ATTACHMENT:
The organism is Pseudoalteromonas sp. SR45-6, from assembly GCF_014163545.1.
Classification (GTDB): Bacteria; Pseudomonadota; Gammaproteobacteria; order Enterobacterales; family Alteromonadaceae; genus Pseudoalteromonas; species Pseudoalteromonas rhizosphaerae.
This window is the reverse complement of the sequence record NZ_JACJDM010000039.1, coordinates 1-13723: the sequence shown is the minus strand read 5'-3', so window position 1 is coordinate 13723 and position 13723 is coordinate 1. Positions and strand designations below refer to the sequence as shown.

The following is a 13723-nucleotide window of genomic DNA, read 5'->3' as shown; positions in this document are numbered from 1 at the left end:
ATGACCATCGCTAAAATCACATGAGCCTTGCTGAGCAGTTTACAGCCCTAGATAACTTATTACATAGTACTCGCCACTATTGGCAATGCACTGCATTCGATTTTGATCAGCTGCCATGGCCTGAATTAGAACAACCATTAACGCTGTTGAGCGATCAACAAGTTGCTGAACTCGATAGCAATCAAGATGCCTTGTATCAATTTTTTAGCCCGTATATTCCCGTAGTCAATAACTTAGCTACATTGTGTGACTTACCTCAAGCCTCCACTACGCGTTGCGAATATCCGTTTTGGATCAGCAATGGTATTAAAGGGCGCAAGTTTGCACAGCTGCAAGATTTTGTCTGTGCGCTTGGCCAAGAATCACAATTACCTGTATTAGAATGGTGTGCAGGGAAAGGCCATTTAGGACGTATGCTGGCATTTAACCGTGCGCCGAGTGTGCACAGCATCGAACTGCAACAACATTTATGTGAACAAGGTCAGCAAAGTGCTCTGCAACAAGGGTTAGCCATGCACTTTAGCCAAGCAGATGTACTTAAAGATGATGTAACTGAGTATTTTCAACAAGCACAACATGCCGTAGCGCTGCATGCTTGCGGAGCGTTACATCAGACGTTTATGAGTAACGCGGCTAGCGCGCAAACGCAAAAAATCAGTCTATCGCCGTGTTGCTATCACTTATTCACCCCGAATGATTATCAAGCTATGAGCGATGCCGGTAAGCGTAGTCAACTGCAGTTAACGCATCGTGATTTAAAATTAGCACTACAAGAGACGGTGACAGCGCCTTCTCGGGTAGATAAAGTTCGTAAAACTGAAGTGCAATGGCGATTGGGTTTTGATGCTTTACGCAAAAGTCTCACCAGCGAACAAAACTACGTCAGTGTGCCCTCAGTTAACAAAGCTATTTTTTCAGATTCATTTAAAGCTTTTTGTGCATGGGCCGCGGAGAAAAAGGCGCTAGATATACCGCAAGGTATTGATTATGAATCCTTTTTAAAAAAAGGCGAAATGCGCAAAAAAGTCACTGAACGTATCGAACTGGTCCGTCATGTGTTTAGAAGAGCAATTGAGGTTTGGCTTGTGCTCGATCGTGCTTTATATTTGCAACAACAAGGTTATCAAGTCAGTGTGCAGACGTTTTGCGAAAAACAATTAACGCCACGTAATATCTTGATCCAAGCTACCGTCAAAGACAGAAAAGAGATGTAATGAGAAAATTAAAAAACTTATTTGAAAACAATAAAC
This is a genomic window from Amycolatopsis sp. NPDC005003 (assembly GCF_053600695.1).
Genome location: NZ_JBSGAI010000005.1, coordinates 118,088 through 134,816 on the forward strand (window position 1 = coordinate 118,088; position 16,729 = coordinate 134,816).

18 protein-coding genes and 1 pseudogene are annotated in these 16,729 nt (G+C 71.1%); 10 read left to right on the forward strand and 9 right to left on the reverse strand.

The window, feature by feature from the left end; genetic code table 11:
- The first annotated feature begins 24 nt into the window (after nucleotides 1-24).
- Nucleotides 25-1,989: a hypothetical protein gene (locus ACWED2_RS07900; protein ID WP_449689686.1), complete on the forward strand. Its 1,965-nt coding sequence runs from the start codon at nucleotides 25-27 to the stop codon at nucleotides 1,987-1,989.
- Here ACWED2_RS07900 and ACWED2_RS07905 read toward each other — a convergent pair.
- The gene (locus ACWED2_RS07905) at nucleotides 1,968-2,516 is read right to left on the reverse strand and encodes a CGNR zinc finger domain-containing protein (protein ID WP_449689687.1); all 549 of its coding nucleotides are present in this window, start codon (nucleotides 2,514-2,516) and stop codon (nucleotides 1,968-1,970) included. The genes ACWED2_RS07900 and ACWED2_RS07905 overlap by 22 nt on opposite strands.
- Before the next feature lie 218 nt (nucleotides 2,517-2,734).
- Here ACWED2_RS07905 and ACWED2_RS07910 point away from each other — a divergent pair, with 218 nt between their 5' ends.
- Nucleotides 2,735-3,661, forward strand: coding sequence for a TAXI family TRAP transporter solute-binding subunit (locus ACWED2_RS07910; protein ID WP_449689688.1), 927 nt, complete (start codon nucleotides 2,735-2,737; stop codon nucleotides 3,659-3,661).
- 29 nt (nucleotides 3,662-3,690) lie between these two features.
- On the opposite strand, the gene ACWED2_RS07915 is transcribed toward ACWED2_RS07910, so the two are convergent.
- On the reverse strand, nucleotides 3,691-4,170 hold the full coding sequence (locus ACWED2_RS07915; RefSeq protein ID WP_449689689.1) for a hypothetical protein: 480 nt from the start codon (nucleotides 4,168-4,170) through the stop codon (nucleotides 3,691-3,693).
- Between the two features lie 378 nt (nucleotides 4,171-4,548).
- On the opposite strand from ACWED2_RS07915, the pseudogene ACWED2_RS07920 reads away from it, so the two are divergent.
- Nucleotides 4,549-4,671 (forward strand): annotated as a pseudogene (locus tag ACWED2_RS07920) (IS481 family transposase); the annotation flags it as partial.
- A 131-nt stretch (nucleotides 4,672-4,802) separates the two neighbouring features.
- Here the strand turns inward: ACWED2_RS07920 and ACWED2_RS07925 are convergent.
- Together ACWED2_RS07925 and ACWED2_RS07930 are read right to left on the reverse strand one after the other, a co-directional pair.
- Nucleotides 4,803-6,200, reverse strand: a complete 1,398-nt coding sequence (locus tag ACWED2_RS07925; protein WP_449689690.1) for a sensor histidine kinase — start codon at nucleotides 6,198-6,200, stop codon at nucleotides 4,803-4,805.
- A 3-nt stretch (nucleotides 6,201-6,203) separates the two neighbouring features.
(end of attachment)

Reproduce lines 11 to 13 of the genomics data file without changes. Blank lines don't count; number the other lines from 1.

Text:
- Nucleotides 25-1,989: a hypothetical protein gene (locus ACWED2_RS07900; protein ID WP_449689686.1), complete on the forward strand. Its 1,965-nt coding sequence runs from the start codon at nucleotides 25-27 to the stop codon at nucleotides 1,987-1,989.
- Here ACWED2_RS07900 and ACWED2_RS07905 read toward each other — a convergent pair.
- The gene (locus ACWED2_RS07905) at nucleotides 1,968-2,516 is read right to left on the reverse strand and encodes a CGNR zinc finger domain-containing protein (protein ID WP_449689687.1); all 549 of its coding nucleotides are present in this window, start codon (nucleotides 2,514-2,516) and stop codon (nucleotides 1,968-1,970) included. The genes ACWED2_RS07900 and ACWED2_RS07905 overlap by 22 nt on opposite strands.